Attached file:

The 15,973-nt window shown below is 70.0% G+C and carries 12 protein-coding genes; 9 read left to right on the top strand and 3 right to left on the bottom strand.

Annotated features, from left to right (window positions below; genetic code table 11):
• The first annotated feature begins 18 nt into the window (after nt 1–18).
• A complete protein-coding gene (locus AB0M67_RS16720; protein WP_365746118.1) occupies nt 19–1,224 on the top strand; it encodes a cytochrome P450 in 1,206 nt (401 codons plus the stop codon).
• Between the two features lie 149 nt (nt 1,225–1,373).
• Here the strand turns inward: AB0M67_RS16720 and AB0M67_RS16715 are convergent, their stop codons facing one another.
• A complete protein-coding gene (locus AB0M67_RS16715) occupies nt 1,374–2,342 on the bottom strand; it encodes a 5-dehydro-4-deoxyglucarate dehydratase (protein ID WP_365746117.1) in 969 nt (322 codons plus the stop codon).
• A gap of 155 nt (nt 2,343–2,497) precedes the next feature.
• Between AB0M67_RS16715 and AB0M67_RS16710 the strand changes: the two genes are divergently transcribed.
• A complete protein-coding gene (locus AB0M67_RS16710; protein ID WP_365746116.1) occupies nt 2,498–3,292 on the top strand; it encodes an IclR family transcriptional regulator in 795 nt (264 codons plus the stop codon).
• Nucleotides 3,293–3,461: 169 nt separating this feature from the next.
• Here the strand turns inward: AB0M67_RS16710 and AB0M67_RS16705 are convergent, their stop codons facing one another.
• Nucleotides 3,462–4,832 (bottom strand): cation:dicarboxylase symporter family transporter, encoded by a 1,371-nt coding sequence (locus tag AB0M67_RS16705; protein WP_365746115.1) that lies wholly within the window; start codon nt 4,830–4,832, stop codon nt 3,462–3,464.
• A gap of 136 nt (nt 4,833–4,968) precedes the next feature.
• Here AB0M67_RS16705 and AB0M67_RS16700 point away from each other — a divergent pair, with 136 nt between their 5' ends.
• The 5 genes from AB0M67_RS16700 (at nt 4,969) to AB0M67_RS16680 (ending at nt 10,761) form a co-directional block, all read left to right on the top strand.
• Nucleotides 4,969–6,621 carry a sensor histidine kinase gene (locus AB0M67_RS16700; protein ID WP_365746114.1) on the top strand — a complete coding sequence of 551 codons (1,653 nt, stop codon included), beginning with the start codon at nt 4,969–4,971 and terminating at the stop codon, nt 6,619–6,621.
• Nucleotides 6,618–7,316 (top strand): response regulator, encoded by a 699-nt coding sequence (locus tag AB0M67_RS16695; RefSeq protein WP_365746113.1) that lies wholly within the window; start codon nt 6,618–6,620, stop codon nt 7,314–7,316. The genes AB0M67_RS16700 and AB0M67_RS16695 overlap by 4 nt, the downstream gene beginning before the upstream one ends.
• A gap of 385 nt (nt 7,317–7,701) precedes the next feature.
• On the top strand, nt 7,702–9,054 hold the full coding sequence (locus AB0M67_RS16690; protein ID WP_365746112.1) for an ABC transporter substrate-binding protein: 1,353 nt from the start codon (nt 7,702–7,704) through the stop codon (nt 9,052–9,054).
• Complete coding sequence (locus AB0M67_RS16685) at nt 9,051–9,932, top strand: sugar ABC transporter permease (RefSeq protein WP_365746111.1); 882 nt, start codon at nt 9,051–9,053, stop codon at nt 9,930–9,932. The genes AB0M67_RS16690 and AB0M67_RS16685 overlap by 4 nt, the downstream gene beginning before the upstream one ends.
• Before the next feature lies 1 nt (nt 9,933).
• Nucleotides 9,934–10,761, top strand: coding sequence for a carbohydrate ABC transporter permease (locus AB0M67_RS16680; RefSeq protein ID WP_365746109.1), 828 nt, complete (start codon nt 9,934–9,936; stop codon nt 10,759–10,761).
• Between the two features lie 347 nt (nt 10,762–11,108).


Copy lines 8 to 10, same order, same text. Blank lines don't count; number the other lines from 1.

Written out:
• A gap of 155 nt (nt 2,343–2,497) precedes the next feature.
• Between AB0M67_RS16715 and AB0M67_RS16710 the strand changes: the two genes are divergently transcribed.
• A complete protein-coding gene (locus AB0M67_RS16710; protein ID WP_365746116.1) occupies nt 2,498–3,292 on the top strand; it encodes an IclR family transcriptional regulator in 795 nt (264 codons plus the stop codon).